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Gates dings Obama's leadership, Biden's foreign policy chops

The former defense secretary who served under both President Barack Obama and President George W. Bush has less than glowing praise for America’s top two elected officials.  

In a new memoir, “Duty: Memoirs of a Secretary at War,” former Pentagon chief Robert Gates writes that Obama lacked commitment to the decisions he made about his strategy in Afghanistan, the New York Times reported Tuesday. 

“As I sat there, I thought: The president doesn’t trust his commander, can’t stand Karzai, doesn’t believe in his own strategy and doesn’t consider the war to be his,” Gates writes in the new book. “For him, it’s all about getting out.”

In a statement, National Security Council spokesperson Caitlin Hayden said the president "deeply appreciates" Gates' service and that Obama "welcomes differences of view among his national security team, which broaden his options and enhance our policies." 

"Deliberations over our policy on Afghanistan have been widely reported on over the years, and it is well known that the President has been committed to achieving the mission of disrupting, dismantling and defeating al Qaeda, while also ensuring that we have a clear plan for winding down the war, which will end this year," Hayden added. 

In an excerpt published in the Wall Street Journal, Gates wrote that Obama insisted the White House "tightly control every aspect of national security policy and even operations."

"His White House was by far the most centralized and controlling in national security of any I had seen since Richard Nixon and Henry Kissinger ruled the roost," he wrote.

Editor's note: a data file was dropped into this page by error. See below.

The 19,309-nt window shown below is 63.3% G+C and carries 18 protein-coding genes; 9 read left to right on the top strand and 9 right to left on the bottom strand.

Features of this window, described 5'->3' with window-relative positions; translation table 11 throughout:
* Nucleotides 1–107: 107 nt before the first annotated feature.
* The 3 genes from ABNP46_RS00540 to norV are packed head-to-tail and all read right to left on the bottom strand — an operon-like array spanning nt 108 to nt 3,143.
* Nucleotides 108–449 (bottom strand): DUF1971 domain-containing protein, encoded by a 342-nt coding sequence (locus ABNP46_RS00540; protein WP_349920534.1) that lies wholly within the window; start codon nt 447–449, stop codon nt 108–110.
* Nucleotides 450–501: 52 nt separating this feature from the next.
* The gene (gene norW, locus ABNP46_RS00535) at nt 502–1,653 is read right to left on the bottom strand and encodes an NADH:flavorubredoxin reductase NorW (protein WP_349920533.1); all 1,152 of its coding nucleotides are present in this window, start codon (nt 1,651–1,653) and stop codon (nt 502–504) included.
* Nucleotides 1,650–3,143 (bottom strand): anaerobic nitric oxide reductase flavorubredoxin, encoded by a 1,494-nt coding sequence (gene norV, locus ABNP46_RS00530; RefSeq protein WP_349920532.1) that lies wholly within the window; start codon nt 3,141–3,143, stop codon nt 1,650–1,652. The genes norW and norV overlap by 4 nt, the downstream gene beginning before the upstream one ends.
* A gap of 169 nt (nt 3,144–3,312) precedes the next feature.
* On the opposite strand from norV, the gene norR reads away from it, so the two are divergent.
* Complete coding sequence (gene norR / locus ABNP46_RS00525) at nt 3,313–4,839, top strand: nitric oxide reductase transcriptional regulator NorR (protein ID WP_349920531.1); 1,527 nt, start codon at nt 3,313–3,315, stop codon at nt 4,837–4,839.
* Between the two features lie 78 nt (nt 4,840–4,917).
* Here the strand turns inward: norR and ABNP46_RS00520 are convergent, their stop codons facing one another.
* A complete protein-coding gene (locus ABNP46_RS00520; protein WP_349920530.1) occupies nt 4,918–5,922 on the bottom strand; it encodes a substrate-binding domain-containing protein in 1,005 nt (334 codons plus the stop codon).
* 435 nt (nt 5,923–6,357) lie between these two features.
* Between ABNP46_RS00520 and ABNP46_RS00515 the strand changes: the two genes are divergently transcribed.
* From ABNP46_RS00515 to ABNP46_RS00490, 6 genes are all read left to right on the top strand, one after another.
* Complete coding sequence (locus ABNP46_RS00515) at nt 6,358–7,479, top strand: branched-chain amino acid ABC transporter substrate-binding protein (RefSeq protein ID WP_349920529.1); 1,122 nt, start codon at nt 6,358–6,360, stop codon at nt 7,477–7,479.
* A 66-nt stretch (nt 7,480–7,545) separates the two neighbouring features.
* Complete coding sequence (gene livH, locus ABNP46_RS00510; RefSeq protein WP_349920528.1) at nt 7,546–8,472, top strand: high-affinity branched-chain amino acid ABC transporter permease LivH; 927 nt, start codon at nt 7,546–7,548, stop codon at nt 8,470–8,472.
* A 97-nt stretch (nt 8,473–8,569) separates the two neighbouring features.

Jim Watson / Reuters, file

Then-Defense Secretary Robert Gates, right, and Vice President Joe Biden attend the United States Forces-Iraq change of command ceremony in Baghdad on Sept. 1, 2010.

Gates' words for Vice President Joe Biden are even more harsh, the Times reported. 

“I think he has been wrong on nearly every major foreign policy and national security issue over the past four decades,” Gates wrote of Biden, whom he also described as a “man of integrity.”

Hayden said Obama "disagrees with Secretary Gates' assessment" of his vice president.

"From his leadership on the Balkans in the Senate, to his efforts to end the war in Iraq, Joe Biden has been one of the leading statesmen of his time, and has helped advance America's leadership in the world. President Obama relies on his good counsel every day," Hayden said. 

Before becoming vice president, Biden served as the longtime head of the Senate Foreign Relations Committee.

While critical of Biden, Gates appears to favor former Secretary of State Hillary Clinton. The NYT writes that Gates has “especially high praise” for Clinton.

The Washington Post adds, however, that Gates says both Clinton and Obama admitted to basing their opposition to the 2007  "surge" in Iraq in part on political considerations.  

"Hillary told the president that her opposition to the [2007] surge in Iraq had been political because she was facing him in the Iowa primary. . . . The president conceded vaguely that opposition to the Iraq surge had been political. To hear the two of them making these admissions, and in front of me, was as surprising as it was dismaying," Gates writes, according to the Post. 

Both Clinton and Biden are considered possible contenders for the 2016 Democratic presidential nomination. 

NBC's Peter Alexander and Shawna Thomas contributed to this report.